Why This Is the Year of the Architect

Butaro Hospital, by MASS Design Group. MASS’s co-founder, Michael Murphy, spoke at the CGI Meeting, saying “We need to expand the horizons of what we expect from our built environment” . Image © Iwan Baan

Last week, we noted how the American Institute of Architect’s (AIA) participation with the (CGI), as well as it’s many other initiatives, signify the organization’s commitment to putting resiliency on the agenda. The following article, written by Brooks Rainwater, the Director of Public Policy at the AIA, outlines these efforts and emphasizes how architects are tackling today’s most pressing global challenges.

Architects are increasingly demonstrating their ability to help solve large-scale problems in the areas of resilience and health. At the same time the continued ascendancy of social impact design has helped elevate the conversation and prescribed a needed emphasis on equity considerations, uplifting global populations, and the idea that design should be for and impact all people.

With more than 1,000 global leaders convened in New York last week for the Clinton Global Initiative Annual Meeting it is an ideal time to ask the question, how does design fit into the global conversation?

At the Clinton Global Initiative (l to r) Robert Ivy, FAIA; New Orleans Mayor Mitch Landrieu; Cameron Sinclair, co-founder Architecture for Humanity; Former U.S. President Bill Clinton; Martyn Parker, Chairman Global Partnerships at Swiss Re; Alex Karp, co-founder Palantir; Judith Rodin, Ph.D, President of The Rockefeller Foundation. Image Courtesy of The AIA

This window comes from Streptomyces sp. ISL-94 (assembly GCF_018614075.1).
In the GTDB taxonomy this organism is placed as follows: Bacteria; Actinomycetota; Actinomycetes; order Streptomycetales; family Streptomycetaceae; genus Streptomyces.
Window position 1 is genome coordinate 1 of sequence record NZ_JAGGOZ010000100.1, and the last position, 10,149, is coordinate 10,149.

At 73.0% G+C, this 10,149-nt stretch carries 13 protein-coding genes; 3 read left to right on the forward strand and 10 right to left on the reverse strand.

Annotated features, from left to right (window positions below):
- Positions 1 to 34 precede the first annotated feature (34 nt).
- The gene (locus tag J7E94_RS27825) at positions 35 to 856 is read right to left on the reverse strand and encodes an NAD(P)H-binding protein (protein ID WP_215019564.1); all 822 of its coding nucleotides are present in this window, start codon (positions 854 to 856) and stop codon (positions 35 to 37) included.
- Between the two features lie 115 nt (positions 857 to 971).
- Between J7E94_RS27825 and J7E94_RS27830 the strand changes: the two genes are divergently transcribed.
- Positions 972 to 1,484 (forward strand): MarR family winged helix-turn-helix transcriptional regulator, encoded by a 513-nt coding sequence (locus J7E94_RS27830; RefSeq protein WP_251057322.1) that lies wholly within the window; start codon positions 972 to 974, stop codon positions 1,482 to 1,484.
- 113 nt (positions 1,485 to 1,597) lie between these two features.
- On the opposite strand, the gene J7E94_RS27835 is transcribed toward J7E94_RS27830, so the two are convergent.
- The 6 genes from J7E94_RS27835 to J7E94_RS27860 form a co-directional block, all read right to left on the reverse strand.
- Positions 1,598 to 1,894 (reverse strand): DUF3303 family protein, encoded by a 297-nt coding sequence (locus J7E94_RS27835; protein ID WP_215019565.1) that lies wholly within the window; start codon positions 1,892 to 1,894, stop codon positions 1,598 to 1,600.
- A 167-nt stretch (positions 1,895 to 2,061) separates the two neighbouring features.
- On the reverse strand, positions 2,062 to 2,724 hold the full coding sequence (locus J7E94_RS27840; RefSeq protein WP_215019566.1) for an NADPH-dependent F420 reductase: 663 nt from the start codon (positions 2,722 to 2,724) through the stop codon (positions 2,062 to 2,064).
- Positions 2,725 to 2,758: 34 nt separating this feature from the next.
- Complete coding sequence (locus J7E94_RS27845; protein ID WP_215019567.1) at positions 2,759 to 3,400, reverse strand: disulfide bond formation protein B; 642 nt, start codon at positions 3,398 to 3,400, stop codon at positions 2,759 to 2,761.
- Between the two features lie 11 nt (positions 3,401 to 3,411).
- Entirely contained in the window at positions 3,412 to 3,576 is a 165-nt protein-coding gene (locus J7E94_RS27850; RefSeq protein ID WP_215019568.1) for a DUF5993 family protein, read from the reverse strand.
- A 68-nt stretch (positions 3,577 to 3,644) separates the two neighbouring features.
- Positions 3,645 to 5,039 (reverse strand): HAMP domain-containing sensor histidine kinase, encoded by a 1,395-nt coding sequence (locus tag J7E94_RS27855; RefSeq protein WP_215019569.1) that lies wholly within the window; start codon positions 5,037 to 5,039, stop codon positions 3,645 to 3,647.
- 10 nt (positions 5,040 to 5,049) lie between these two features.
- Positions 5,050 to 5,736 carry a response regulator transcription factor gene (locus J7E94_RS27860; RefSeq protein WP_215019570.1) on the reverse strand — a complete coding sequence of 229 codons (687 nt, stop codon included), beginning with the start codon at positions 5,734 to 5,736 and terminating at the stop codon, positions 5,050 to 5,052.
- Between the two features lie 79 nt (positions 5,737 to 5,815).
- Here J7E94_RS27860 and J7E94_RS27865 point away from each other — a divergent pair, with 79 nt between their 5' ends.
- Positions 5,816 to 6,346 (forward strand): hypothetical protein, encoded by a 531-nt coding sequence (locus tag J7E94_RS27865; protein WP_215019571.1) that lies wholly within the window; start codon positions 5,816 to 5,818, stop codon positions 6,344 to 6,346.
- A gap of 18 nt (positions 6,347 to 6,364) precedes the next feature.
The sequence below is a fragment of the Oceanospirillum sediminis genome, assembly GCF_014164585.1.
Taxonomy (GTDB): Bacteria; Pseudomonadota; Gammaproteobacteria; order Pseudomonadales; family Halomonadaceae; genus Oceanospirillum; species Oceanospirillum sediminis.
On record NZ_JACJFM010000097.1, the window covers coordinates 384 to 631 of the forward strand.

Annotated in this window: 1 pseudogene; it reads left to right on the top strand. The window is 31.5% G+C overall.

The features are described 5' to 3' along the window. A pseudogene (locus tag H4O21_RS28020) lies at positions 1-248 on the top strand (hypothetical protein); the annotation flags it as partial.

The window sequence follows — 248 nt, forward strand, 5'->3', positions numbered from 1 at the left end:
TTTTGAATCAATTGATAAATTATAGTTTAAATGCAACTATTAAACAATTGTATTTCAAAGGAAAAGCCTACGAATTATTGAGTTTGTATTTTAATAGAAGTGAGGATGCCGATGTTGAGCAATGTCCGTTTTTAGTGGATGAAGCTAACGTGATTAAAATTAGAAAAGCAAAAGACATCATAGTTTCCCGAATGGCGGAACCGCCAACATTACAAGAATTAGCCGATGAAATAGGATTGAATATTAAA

This year’s CGI theme “Mobilizing for Impact” follows the 2012 theme “Designing for Impact,” and offered an opportunity for architects to advance design thinking and the impact that design can have on people throughout the world. “We have to challenge every assumption of architecture including the business model if we are to rethink value,” commented Michael Murphy, CEO and Co-Founder of MASSDesign. Design thinking provides a collaborative framework that is an ideal platform to mobilize diverse groups that can come together to help solve pressing issues facing people around the globe. “We need to expand the horizons of what we expect from our built environment,” added Murphy.

This is happening more and more. In the opening plenary session this year, the American Institute of Architects (AIA) and Architecture for Humanity joined the Rockefeller Foundation as partners on its 100 Resilient Cities Commitment. This Commitment will provide at least $100 million to cities worldwide to take proactive steps forward on imbuing resilience into the built environment. 100 Resilient Cities will allow selected cities, of which more than 500 have registered to participate, to hire a Chief Resilience Officer (CRO), create a resilience strategy, and will provide the access to tools, resources for implementation, and technical support. On December 3, 100 of the 500 applicants will be chosen at the Rockefeller Foundation’s Annual Innovation Forum.

How will the architects participate and what will they do? In continuing to demonstrate collaborative community development expertise that stretches back many decades, the AIA will join together with Architecture For Humanity to create five Regional Resilient Design Studios that build on the architecture professions’ experience and expertise in helping communities recover in the wake of major disasters.

During the Press Conference after the announcement, Robert Ivy, FAIA, CEO of the AIA said, “Our goal is to be ready before the cameras arrive and stay long after they are gone.” Cameron Sinclair, CEO and Co-Founder of Architecture For Humanity, also added, “the only way we can do that is to support Chief Resilience Officers in these cities, and give them the teams of architects, engineers, and construction professionals that don’t just come with ideas, but real tangible plans that can be implemented prior to a disaster and certainly if one strikes.”